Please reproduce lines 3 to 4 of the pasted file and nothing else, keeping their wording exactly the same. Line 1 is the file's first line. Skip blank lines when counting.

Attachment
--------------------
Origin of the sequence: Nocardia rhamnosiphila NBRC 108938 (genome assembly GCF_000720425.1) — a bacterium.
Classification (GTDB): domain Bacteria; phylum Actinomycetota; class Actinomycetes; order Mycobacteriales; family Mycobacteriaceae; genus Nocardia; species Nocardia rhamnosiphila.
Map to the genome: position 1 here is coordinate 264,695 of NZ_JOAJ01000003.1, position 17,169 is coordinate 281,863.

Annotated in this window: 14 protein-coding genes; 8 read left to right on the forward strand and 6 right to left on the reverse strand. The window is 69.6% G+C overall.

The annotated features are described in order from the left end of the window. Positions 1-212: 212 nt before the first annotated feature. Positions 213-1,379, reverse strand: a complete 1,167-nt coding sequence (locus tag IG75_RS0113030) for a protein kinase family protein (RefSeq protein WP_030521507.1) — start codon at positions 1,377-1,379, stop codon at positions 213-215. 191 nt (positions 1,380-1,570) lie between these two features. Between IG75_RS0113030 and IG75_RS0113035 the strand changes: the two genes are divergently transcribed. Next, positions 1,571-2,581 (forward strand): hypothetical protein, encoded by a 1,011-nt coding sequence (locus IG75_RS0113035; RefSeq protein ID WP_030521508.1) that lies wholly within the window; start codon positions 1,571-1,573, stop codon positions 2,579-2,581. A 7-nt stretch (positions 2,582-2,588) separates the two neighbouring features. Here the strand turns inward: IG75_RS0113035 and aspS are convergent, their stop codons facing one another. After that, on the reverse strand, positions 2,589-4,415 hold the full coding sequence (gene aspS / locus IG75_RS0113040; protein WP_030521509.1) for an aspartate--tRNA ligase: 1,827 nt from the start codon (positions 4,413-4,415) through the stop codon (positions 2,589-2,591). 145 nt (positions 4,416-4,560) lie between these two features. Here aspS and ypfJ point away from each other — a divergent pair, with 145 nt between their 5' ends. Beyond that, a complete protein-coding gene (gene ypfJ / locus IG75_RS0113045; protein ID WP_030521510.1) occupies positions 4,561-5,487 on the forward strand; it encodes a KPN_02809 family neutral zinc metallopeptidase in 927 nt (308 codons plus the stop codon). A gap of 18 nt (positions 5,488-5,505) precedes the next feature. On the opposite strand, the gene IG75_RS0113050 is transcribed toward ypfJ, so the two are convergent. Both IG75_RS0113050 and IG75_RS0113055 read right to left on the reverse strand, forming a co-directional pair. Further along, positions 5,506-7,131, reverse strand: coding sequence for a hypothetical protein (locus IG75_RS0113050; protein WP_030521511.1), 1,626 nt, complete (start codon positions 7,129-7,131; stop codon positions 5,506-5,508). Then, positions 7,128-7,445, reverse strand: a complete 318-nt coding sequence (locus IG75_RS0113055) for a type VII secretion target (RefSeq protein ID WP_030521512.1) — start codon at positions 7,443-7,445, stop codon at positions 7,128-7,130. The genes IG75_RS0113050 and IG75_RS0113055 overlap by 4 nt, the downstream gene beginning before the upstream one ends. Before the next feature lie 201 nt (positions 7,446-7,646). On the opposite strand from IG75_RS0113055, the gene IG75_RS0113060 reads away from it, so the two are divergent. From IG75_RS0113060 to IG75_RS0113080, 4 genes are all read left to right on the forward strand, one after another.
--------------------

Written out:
Map to the genome: position 1 here is coordinate 264,695 of NZ_JOAJ01000003.1, position 17,169 is coordinate 281,863.

Annotated in this window: 14 protein-coding genes; 8 read left to right on the forward strand and 6 right to left on the reverse strand. The window is 69.6% G+C overall.